For all I know, Western Union may be negotiating with cell phone carriers to get itself in the game. Any resilient enterprise examines alternative futures, especially those that could adversely affect its business model, and positions itself to respond. Clay Christiansen, in his book The Innovator's Dilemma, notes that many companies in Western Union's position (i.e., market leaders) fail to see niche businesses (like cell phone money-transfer companies) as threats because most of their current customer base doesn't use them. At some point, however, niche services are "good enough" and much cheaper than traditional providers and they abandon the traditional company for the newcomer. Too often, such companies are blindsided and their valuation plummets. It won't surprise me to read in the near future that Western Union has established relationships with foreign-owned cell companies in emerging markets to jump into the cell phone money-transfer business.
"De Master Yoda"
 

Garreg Ddu

Gweinyddwr
Staff member
IKOBO - send money to (nearly) anywhere

Alongside the system in the first two posts another rival to WU and MG has appeared. It uses a "Visa" ATM card to withdraw money sent, using local ATM machines. It appears to be nearly worldwide, even in Antartica, but interestingly Nigeria is not in the list of recipient countries :rolleyes: .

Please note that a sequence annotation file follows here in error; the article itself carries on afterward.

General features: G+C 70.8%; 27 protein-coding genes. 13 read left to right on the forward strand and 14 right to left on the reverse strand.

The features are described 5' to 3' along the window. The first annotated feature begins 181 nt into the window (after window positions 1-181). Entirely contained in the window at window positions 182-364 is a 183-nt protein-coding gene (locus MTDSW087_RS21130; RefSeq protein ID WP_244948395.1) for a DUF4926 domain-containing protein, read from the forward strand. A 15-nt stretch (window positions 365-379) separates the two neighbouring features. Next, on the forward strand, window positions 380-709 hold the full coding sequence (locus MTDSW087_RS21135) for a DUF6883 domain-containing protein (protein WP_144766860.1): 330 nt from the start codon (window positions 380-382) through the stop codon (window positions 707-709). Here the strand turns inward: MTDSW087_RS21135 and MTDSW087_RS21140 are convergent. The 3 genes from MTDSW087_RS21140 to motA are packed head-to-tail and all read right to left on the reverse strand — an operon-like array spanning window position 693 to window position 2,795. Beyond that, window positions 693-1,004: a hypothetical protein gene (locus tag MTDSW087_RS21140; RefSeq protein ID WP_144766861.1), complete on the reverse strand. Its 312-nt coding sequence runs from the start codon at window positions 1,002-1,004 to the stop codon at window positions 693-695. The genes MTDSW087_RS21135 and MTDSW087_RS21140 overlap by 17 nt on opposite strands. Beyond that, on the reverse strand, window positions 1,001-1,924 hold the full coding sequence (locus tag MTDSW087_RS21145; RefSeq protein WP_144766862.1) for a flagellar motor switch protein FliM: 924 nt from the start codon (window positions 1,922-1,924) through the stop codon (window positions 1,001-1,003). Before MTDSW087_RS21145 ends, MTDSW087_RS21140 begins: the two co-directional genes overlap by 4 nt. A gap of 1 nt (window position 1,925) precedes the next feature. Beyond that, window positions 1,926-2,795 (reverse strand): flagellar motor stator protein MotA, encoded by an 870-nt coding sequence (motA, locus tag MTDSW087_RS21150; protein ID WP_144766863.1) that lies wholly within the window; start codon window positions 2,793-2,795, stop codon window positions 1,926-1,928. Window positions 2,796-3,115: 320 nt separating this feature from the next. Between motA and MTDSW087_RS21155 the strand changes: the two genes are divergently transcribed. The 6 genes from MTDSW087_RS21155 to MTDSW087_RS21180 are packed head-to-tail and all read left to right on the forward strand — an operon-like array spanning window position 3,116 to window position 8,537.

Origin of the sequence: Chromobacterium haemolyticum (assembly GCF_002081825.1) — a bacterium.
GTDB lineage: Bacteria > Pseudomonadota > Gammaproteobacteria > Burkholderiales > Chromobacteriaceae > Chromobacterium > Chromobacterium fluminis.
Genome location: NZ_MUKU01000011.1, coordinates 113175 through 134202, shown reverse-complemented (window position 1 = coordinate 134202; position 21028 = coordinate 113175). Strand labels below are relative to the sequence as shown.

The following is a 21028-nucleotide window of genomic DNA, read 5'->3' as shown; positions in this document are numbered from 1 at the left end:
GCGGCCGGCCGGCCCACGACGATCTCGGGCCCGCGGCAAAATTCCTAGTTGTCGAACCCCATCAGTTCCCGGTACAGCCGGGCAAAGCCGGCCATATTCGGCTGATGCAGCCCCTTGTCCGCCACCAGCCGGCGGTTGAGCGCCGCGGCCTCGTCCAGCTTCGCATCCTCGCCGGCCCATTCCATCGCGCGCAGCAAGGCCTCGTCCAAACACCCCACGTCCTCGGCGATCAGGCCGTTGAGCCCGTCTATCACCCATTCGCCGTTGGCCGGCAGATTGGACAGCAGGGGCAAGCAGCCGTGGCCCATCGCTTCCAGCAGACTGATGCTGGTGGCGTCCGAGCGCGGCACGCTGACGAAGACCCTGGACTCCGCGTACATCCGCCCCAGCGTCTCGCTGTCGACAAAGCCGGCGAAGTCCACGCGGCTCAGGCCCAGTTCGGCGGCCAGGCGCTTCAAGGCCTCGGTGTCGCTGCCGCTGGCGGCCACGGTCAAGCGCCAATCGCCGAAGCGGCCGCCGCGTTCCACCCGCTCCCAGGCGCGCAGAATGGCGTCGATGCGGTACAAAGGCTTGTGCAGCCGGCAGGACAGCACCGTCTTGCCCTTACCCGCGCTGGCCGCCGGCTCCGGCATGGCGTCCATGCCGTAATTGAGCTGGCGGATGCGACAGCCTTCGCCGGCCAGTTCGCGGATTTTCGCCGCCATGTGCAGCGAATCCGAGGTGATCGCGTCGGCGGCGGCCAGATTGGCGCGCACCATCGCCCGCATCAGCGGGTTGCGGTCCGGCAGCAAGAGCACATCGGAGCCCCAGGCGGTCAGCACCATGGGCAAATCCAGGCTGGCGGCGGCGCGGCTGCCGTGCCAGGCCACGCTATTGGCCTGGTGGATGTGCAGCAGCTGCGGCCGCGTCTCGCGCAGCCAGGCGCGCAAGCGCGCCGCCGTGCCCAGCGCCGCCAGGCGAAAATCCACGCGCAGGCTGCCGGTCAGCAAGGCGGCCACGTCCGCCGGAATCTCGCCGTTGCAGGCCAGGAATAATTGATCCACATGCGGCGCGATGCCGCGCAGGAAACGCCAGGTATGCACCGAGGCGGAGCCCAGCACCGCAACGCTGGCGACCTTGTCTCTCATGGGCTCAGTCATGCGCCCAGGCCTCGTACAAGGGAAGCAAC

There is a website at Ikobo Money Transfer Services.

The system works by the sender signing up with credit card or bank account details, completing an online transaction set up, the recipient gets sent a "reloadable Visa ATM card" by post (so has to supply a telephone number, name and address, but the inventive scammer will soon get around that one) and draws the money from a local ATM. There is telephone system as well, but the primary number given is a USA toll-free one at 866-800-4562 although they have an Interational contact number at 1-678-483-4562 as well.

Oh Dear :(. Another money transfer mechanism for the criminals to try to hack and abuse. It is at this point I wish for the time machine to go back and stop whoever the person was in the distant past from inventing money!

DNS Stuff reports on Ikobo as:
REGISTRANT CONTACT INFO
iKobo, Inc
Max Garcia
2030 Powers Ferry Rd
Building 200, Suite 222
Atlanta
GA
30339
US
Phone: +1.6782131298
Email Address: [administrator@ikobo.com]

Lookup results for ikobo.com @ whois.deadbeef.com
[abuse@internap.com] - ARIN abuse contact for netblock containing 64.94.14.3
[abuse@ikobo.com] - Default contact for ikobo.com
[administrator@ikobo.com] - WHOIS contact for ikobo.com
[postmaster@ikobo.com] - Default contact for ikobo.com

Someone will be robbed by this method, I am sure.